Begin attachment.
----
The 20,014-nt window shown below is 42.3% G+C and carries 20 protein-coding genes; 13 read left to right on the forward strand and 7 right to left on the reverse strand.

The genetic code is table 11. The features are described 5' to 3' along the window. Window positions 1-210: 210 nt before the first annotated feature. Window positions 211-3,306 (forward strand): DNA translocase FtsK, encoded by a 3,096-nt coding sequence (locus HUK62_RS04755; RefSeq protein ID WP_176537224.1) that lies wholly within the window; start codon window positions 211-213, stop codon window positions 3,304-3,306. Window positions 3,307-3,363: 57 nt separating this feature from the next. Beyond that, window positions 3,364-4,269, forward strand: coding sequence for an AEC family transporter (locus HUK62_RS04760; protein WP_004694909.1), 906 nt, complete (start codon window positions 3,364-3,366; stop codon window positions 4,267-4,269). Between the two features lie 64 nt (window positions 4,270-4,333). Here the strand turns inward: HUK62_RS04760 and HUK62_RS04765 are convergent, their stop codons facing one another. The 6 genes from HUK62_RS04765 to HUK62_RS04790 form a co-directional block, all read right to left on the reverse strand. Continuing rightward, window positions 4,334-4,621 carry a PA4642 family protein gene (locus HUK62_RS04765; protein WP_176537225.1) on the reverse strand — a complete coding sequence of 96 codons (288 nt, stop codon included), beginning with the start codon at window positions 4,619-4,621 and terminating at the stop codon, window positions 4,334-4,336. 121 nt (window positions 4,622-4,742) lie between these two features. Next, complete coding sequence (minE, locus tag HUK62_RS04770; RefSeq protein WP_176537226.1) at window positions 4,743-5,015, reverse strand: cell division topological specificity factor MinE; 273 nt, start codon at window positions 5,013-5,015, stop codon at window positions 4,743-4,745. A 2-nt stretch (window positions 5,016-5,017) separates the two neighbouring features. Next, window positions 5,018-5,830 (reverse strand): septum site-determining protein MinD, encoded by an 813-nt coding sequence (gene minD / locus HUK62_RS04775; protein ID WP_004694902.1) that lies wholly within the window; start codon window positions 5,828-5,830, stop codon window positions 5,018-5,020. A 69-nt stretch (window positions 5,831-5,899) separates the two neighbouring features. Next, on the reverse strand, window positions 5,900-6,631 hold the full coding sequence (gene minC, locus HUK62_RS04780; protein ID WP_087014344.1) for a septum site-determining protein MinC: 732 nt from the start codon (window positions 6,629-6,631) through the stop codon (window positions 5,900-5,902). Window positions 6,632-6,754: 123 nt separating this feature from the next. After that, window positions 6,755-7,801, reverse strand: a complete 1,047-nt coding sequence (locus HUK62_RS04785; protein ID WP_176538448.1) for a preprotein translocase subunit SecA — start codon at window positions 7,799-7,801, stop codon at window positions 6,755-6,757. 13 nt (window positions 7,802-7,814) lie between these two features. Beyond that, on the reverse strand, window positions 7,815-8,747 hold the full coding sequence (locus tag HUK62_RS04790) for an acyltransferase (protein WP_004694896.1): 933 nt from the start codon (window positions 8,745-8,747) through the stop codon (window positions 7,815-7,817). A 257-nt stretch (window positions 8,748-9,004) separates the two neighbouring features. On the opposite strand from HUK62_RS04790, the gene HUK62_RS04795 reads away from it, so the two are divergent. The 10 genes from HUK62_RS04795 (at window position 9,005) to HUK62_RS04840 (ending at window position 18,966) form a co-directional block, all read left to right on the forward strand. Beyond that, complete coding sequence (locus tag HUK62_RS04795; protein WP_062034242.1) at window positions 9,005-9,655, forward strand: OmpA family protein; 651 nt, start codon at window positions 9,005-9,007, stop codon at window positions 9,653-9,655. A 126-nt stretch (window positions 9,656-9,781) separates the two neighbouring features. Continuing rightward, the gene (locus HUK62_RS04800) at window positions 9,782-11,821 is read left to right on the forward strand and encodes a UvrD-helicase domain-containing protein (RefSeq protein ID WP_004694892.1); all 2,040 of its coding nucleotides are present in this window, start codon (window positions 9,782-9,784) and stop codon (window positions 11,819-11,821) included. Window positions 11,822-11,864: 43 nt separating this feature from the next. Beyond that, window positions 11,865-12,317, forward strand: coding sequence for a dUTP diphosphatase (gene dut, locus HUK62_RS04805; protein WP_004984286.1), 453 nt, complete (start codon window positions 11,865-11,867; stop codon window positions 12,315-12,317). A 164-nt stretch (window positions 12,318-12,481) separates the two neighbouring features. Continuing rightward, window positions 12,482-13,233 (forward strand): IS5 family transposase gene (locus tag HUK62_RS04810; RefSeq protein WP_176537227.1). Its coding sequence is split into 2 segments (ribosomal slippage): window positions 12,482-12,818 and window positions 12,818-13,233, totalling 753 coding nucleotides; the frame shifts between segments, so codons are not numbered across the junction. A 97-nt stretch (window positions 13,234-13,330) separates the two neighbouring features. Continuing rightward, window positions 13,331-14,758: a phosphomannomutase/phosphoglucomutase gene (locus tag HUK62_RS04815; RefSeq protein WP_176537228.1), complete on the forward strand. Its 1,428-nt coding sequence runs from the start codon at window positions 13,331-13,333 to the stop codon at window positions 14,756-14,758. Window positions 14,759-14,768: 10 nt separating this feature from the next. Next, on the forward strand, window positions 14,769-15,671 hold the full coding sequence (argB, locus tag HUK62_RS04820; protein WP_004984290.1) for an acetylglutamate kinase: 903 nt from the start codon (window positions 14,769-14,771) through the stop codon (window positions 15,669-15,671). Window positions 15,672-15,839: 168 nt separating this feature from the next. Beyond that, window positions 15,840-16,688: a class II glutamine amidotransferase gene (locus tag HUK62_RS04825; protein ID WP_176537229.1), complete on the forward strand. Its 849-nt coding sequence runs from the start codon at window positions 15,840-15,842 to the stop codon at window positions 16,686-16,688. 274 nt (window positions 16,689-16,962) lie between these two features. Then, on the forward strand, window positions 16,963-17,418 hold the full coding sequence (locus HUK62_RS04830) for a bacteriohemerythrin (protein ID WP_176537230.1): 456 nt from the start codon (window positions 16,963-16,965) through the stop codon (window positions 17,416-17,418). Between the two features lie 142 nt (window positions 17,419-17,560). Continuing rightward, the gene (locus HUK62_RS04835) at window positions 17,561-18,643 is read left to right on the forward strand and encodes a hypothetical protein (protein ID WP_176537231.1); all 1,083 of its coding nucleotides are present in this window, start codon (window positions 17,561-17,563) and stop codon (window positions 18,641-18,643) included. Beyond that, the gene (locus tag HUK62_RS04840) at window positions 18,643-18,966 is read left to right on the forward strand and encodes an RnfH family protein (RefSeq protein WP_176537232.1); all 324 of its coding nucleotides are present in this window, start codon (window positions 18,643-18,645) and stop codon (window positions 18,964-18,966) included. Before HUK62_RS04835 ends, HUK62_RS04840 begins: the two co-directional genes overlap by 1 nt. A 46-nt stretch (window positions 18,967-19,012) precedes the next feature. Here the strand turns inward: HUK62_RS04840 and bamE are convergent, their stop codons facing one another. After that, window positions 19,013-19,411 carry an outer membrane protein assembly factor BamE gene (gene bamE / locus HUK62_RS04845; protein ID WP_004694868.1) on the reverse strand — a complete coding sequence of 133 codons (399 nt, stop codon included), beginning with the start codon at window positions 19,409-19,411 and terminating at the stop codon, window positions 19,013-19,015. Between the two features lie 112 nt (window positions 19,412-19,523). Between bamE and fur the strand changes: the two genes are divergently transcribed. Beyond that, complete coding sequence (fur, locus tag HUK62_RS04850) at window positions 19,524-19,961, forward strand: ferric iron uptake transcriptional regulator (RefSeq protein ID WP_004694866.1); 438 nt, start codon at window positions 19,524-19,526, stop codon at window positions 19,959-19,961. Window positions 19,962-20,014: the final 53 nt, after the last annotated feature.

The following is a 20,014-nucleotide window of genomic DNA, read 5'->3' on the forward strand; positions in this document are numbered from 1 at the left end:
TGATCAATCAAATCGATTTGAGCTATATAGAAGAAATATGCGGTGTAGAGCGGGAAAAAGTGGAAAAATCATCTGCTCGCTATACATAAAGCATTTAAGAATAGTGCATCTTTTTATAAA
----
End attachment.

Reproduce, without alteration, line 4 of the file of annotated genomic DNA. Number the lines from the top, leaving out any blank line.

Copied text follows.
TGATCAATCAAATCGATTTGAGCTATATAGAAGAAATATGCGGTGTAGAGCGGGAAAAAGTGGAAAAATCATCTGCTCGCTATACATAAAGCATTTAAGAATAGTGCATCTTTTTATAAA